Gov. Pawlenty is a world of difference
Gov. Tim Pawlenty sat in a golden chair, wanting to talk.
What a difference between former-Minnesota Gov. Jesse Ventura and Pawlenty. While Ventura took time to chat with reporters, he seldom seemed interested.
Ventura did not have in-depth knowledge about any issue. He could not answer anything deeper than a superficial question. It is hard to stump Pawlenty, who staff members say has a mind like a steel trap.
Another difference is Pawlenty emphasizes others; for Ventura, it all seemed to be about him.
Real emotion came out of Pawlenty during the recent interview, especially in talking about his deep-held views of local government aid.
When the half-hour allotted for the interview expired, Pawlenty wasn't ready to stop. Chief of Staff Charlie Weaver had to pull him away for his next appointment. With Ventura, it sometimes seemed he could not wait to move on to something else.
The local government aid interview was a good example of the type of person Minnesotans elected governor.
Pawlenty, with a decade of legislative experience behind him, needed no notes or help. Ventura usually didn't use notes, either, but his press secretary often stepped in to answer questions that left Ventura stumped.
The Republican governor delivers a solid answer to nearly every question. That includes local government aid, something that as a suburban resident, and former Eagan City Council member, he seldom dealt with before becoming legislator.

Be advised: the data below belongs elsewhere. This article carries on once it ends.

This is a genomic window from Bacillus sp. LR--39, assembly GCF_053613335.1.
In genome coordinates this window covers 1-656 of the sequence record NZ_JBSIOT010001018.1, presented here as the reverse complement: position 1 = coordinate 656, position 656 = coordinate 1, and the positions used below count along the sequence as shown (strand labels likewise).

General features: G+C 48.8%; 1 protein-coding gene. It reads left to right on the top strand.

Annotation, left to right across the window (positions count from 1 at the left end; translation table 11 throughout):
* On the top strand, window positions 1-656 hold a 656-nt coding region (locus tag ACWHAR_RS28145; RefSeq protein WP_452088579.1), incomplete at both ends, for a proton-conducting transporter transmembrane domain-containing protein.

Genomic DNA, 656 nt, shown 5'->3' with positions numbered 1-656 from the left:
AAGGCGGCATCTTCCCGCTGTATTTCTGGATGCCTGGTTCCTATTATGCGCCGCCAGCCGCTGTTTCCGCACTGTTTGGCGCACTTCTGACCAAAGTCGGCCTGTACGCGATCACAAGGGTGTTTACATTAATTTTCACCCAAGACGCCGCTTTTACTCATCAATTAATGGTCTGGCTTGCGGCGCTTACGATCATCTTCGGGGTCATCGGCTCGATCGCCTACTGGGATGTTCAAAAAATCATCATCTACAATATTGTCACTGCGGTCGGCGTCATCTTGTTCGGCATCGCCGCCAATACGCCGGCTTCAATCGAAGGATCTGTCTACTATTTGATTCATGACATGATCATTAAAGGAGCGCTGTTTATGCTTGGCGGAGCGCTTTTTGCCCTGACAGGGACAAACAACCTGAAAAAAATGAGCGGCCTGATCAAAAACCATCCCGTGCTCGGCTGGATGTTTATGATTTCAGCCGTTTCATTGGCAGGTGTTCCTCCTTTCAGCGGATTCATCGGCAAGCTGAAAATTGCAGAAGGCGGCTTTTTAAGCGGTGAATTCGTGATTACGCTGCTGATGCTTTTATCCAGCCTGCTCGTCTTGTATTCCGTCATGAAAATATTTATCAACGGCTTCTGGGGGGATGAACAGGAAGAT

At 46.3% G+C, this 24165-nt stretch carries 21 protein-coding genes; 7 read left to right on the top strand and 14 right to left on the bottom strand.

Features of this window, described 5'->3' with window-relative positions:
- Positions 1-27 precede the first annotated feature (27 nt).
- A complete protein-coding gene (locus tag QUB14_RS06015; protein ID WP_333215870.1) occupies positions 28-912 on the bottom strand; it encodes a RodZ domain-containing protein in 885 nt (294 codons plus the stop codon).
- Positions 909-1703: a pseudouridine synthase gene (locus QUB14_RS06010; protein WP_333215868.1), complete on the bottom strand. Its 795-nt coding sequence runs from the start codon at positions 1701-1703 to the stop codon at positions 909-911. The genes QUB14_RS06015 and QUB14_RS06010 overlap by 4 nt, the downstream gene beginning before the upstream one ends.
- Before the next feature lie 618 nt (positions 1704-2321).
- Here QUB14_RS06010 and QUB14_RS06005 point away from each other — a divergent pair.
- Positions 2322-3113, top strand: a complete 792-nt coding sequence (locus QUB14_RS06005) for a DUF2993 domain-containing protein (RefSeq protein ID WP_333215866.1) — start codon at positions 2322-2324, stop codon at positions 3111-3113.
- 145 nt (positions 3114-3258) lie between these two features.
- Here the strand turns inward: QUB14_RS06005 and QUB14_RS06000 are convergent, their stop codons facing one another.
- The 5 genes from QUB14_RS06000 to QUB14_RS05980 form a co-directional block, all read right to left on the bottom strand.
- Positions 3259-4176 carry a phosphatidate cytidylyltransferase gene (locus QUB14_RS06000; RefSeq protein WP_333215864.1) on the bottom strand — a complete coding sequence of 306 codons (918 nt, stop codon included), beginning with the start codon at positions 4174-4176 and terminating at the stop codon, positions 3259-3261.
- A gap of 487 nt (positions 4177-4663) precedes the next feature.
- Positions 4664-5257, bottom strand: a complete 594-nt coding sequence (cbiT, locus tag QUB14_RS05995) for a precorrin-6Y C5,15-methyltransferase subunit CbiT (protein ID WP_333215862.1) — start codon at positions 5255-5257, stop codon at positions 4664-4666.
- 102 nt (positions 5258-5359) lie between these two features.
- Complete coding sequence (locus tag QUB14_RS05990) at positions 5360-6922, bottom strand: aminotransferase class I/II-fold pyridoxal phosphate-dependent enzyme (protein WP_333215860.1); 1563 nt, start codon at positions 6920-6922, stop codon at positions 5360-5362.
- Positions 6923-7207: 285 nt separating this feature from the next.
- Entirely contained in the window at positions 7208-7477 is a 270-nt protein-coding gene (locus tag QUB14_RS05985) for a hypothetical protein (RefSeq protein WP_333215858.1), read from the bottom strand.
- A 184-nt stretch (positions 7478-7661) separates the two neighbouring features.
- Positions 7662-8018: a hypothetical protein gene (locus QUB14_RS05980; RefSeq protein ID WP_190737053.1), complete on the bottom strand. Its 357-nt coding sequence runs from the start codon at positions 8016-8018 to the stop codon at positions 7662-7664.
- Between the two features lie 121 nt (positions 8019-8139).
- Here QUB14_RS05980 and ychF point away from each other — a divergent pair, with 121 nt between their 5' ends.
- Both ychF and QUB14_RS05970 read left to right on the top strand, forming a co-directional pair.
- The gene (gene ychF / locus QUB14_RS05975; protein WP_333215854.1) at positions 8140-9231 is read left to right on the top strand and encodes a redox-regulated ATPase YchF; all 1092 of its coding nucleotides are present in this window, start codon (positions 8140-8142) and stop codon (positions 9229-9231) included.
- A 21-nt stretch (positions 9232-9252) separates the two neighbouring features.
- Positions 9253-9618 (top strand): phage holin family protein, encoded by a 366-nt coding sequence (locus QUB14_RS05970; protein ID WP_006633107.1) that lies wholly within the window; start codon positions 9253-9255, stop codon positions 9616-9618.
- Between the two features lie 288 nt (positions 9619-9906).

LGA has become one of his most controversial issues. He knows his stuff, even if most rural lawmakers and city officials disagree with him.
Local government aid is that program designed to help cities with low property value that cannot support basic services without state help. Rich suburbs such as his pay for the program, Pawlenty said.
Although Republicans rely on a suburban voter base, the party needs rural support, too. That may cause some to question the political wisdom of taking a suburb-friendly position. But it doesn't affect Pawlenty, whose view obviously comes from his heart, his suburban heart.
It's government officials who are stirring up the LGA controversy, Pawlenty said.
When he talks to regular Minnesotans, the governor added, "what I hear about is jobs."
That is why Pawlenty has emphasized his partial tax-free zone proposal for rural Minnesota nearly to the exclusion of any other rural program.
"The next generation of (rural) people isn't going to stay if they don't have a shot at a reasonable-paying job," Pawlenty said.
It's obvious Pawlenty sides with the suburbs, but that has not hurt his acceptance in rural Minnesota. Unlike Ventura, Pawlenty knows how to deal with people. While Ventura appealed to a small band of supporters, Pawlenty appeals to a much wider audience, at least on the personal level.
As Pawlenty worked to wrap up the legislative session, he used his personality to bring legislative Democrats and Republicans together. Even Democrats praised him for reaching out.
Ventura, in the same situation, said a session-ending deal was not his problem. His only job, in his mind, was to decide whether to sign or veto whatever lawmakers approved.
Pawlenty has a much different view of the governor's position. Regardless of one's political stance, that, at least, is refreshing.
Davis, a Woodbury resident, covers Minnesota government and politics for the Bulletin and other Rivertown Newspapers. Davis can be reached at firstname.lastname@example.org.